Testing the hypothesis of fire use for ecosystem management by neanderthal and upper palaeolithic modern human populations.

Daniau AL, d'Errico F, Sánchez Goñi MF - PLoS ONE (2010)

Average surface area of microcharcoal concentration (Average CCsurf) of core MD95-2042 versus average biomass index (Average biomass index) for each Greenland Interstadial (GI) and Stadial (GS) including Heinrich Stadials (HSs).LGM: Last Glacial Maximum. The biomass index for core MD95-2042 is determined by the sum of pollen percentages of Ericaceae and open Mediterranean forest. MH: Modern Humans, Neand: Neanderthals. The confidence ellipsoid at 95% is reported for each GI, GS and HS.
© Copyright Policy
Related In: Results  -  Collection

Show All Figures
getmorefigures.php?uid=PMC2820084&req=5

pone-0009157-g003: Average surface area of microcharcoal concentration (Average CCsurf) of core MD95-2042 versus average biomass index (Average biomass index) for each Greenland Interstadial (GI) and Stadial (GS) including Heinrich Stadials (HSs).LGM: Last Glacial Maximum. The biomass index for core MD95-2042 is determined by the sum of pollen percentages of Ericaceae and open Mediterranean forest. MH: Modern Humans, Neand: Neanderthals. The confidence ellipsoid at 95% is reported for each GI, GS and HS.
Mentions: Concentrations of microcharcoal surface area (CCsurf) in core MD95-2042 (figure 2.1) reveal that the evolution of fire regime in Southwestern Iberia was in phase with vegetation shifts between GIs and GSs. High fire regime (see materials and methods for a definition) was contemporaneous with relatively warm and wet climatic phases (GIs), characterised by the development of an open Mediterranean forest and heathland. Low fire regime is observed during cold and dry climatic phases (GS including HS) characterised by semi-desert vegetation (Artemisia, Chenopodiaceae, Ephedra) [68]. As total plant biomass in forest and heathland communities is generally higher than open ground formations [69], these changes indicate the association of increased biomass accumulation with higher fire regime. CCsurf and biomass index, as reflected in the sum of arboreal Mediterranean taxa and heathland percentages, are strongly correlated (figure 3) and best fits a logarithmic function (b = 0.79, P<0.0001). This pattern indicates that in this region fuel availability, determined by climatically driven variations in vegetation biomass, is the main factor behind fire regime variation.

Bottom Line: It has been proposed that a greater control and more extensive use of fire was one of the behavioral innovations that emerged in Africa among early Modern Humans, favouring their spread throughout the world and determining their eventual evolutionary success.Results indicate that fire regime follows the Dansgaard-Oeschger climatic variability and its impacts on fuel load.No major disturbance in natural fire regime variability is observed at the time of the arrival of Modern Humans in Europe or during the remainder of the Upper Palaeolithic (40-10 kyr cal BP).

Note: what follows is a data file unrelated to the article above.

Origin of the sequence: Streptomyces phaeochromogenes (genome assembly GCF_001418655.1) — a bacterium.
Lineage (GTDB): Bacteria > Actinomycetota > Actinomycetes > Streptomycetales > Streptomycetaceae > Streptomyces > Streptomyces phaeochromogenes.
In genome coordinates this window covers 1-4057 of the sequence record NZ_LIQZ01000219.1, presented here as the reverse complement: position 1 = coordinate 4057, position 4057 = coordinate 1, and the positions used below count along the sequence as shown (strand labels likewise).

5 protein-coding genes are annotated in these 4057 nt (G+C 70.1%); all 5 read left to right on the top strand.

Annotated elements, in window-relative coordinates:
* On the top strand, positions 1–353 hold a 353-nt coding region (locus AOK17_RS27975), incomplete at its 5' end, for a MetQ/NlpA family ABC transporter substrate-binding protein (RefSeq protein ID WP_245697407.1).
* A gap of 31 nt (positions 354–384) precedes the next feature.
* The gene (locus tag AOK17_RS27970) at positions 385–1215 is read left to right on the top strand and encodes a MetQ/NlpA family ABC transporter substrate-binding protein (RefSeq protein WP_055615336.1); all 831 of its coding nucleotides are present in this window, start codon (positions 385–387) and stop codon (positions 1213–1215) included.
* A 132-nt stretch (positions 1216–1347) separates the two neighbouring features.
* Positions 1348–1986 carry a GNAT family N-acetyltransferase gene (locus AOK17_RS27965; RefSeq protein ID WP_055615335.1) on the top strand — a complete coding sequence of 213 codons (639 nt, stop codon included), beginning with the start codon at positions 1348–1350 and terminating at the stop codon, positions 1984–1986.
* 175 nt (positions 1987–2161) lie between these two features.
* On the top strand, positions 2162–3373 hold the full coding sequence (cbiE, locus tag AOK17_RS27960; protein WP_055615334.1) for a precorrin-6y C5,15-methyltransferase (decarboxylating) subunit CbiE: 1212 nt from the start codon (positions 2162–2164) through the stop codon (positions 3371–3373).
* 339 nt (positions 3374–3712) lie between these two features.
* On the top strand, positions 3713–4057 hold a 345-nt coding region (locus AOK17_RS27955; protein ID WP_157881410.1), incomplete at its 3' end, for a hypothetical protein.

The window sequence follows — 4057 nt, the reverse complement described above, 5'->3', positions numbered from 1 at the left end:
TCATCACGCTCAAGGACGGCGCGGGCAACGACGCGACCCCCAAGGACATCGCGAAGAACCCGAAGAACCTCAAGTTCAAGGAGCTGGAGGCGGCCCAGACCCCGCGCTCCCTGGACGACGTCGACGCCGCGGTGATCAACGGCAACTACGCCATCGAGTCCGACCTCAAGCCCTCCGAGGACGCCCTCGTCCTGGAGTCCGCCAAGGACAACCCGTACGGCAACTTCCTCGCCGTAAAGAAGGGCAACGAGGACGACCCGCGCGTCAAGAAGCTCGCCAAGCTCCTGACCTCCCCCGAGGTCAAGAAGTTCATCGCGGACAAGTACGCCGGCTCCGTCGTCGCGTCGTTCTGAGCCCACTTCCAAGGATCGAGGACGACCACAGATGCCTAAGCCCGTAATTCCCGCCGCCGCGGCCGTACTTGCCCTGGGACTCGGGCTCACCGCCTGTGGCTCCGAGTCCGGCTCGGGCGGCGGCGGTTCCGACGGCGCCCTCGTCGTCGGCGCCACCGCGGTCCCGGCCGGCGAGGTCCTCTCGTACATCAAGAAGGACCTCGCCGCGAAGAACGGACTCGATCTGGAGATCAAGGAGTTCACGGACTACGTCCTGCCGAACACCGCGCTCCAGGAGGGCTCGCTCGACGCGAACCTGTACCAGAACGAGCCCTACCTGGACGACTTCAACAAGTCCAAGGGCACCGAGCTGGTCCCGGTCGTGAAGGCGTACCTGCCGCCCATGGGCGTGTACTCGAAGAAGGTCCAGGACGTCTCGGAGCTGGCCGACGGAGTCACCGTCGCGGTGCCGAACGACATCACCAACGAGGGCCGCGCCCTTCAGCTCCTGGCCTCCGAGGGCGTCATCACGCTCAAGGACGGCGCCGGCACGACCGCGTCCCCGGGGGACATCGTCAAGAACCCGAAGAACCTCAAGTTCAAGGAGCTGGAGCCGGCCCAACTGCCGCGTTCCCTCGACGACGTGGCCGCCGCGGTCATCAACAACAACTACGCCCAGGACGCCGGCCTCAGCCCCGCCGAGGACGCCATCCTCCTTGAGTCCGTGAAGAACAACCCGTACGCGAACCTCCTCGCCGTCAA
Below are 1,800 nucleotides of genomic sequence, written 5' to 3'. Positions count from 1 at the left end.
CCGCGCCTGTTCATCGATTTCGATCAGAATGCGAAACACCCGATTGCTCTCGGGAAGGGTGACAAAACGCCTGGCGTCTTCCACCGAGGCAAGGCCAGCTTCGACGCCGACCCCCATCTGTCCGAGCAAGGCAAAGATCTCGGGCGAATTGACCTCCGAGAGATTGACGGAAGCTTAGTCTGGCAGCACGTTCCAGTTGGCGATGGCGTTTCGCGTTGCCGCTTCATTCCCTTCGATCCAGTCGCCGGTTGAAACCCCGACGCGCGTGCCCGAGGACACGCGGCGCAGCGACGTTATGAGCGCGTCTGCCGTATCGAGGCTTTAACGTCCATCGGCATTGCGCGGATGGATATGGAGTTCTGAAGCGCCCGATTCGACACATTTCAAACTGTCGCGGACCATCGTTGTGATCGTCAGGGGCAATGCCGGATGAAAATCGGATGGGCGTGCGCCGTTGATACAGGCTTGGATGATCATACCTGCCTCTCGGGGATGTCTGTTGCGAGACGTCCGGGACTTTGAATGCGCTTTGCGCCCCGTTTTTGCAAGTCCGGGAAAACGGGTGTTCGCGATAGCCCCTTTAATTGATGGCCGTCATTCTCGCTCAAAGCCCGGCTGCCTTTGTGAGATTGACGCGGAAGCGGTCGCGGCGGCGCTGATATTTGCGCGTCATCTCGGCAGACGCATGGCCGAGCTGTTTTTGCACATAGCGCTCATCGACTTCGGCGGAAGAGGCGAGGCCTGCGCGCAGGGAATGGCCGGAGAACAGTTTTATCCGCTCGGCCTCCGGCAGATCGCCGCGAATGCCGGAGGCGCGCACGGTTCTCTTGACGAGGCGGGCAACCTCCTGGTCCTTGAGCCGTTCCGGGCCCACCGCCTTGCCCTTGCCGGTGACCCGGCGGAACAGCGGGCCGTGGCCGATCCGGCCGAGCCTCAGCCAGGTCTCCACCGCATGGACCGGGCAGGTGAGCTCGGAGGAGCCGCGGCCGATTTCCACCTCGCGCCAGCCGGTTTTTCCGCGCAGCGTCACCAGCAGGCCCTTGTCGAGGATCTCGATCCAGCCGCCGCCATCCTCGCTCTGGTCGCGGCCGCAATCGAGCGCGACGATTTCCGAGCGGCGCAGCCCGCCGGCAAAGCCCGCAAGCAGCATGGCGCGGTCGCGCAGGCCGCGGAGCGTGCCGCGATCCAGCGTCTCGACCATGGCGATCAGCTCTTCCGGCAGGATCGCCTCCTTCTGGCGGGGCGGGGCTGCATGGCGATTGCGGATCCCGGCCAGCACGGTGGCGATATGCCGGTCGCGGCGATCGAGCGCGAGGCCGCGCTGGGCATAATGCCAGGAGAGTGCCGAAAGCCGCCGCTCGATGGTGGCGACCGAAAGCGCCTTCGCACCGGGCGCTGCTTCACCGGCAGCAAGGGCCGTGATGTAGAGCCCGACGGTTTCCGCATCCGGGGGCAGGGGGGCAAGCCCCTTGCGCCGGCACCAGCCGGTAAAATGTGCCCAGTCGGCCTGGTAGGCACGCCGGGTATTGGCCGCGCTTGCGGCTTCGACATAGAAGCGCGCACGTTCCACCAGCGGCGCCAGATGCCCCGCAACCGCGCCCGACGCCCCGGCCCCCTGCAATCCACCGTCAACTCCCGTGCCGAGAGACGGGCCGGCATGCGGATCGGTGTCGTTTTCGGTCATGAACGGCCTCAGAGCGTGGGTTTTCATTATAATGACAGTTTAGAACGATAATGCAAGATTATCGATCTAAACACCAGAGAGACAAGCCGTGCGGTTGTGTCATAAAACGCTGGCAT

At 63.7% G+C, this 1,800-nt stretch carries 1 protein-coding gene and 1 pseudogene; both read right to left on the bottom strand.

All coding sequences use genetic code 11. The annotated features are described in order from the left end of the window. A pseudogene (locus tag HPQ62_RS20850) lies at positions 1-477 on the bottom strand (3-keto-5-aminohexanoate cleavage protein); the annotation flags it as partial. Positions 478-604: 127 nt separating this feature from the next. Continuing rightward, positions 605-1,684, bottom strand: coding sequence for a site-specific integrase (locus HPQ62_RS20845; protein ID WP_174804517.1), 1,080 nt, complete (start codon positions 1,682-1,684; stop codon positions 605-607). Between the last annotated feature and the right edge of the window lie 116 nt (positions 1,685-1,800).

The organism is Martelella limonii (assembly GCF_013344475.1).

View Article: PubMed Central - PubMed

Affiliation: EPHE, CNRS UMR5805, EPOC, Université Bordeaux 1, Talence, France. al.daniau@bristol.ac.uk

ABSTRACT

Background: It has been proposed that a greater control and more extensive use of fire was one of the behavioral innovations that emerged in Africa among early Modern Humans, favouring their spread throughout the world and determining their eventual evolutionary success. We would expect, if extensive fire use for ecosystem management were a component of the modern human technical and cognitive package, as suggested for Australia, to find major disturbances in the natural biomass burning variability associated with the colonisation of Europe by Modern Humans.

Methodology/principal findings: Analyses of microcharcoal preserved in two deep-sea cores located off Iberia and France were used to reconstruct changes in biomass burning between 70 and 10 kyr cal BP. Results indicate that fire regime follows the Dansgaard-Oeschger climatic variability and its impacts on fuel load. No major disturbance in natural fire regime variability is observed at the time of the arrival of Modern Humans in Europe or during the remainder of the Upper Palaeolithic (40-10 kyr cal BP).

Conclusions/significance: Results indicate that either Neanderthals and Modern humans did not influence fire regime or that, if they did, their respective influence was comparable at a regional scale, and not as pronounced as that observed in the biomass burning history of Southeast Asia.

Show MeSH
Related in: MedlinePlus